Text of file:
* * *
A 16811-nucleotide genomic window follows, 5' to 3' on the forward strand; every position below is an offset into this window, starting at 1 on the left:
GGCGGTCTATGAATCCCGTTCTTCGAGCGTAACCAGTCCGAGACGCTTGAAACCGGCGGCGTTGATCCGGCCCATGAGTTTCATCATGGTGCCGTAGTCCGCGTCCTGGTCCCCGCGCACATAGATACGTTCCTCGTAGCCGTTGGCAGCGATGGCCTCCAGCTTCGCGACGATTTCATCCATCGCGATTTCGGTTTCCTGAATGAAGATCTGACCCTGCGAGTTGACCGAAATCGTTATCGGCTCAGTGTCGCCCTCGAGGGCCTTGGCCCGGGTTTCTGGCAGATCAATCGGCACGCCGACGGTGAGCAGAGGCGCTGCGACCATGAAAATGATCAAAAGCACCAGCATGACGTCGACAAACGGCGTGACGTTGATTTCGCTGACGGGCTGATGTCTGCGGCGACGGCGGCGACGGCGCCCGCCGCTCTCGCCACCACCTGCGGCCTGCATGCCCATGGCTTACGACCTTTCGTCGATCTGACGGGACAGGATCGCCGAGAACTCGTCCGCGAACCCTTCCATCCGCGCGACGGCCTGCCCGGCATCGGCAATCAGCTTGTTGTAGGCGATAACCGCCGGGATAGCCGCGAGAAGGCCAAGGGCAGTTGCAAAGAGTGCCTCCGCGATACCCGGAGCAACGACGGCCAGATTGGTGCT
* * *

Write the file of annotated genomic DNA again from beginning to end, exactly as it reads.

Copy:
A 16811-nucleotide genomic window follows, 5' to 3' on the forward strand; every position below is an offset into this window, starting at 1 on the left:
GGCGGTCTATGAATCCCGTTCTTCGAGCGTAACCAGTCCGAGACGCTTGAAACCGGCGGCGTTGATCCGGCCCATGAGTTTCATCATGGTGCCGTAGTCCGCGTCCTGGTCCCCGCGCACATAGATACGTTCCTCGTAGCCGTTGGCAGCGATGGCCTCCAGCTTCGCGACGATTTCATCCATCGCGATTTCGGTTTCCTGAATGAAGATCTGACCCTGCGAGTTGACCGAAATCGTTATCGGCTCAGTGTCGCCCTCGAGGGCCTTGGCCCGGGTTTCTGGCAGATCAATCGGCACGCCGACGGTGAGCAGAGGCGCTGCGACCATGAAAATGATCAAAAGCACCAGCATGACGTCGACAAACGGCGTGACGTTGATTTCGCTGACGGGCTGATGTCTGCGGCGACGGCGGCGACGGCGCCCGCCGCTCTCGCCACCACCTGCGGCCTGCATGCCCATGGCTTACGACCTTTCGTCGATCTGACGGGACAGGATCGCCGAGAACTCGTCCGCGAACCCTTCCATCCGCGCGACGGCCTGCCCGGCATCGGCAATCAGCTTGTTGTAGGCGATAACCGCCGGGATAGCCGCGAGAAGGCCAAGGGCAGTTGCAAAGAGTGCCTCCGCGATACCCGGAGCAACGACGGCCAGATTGGTGCT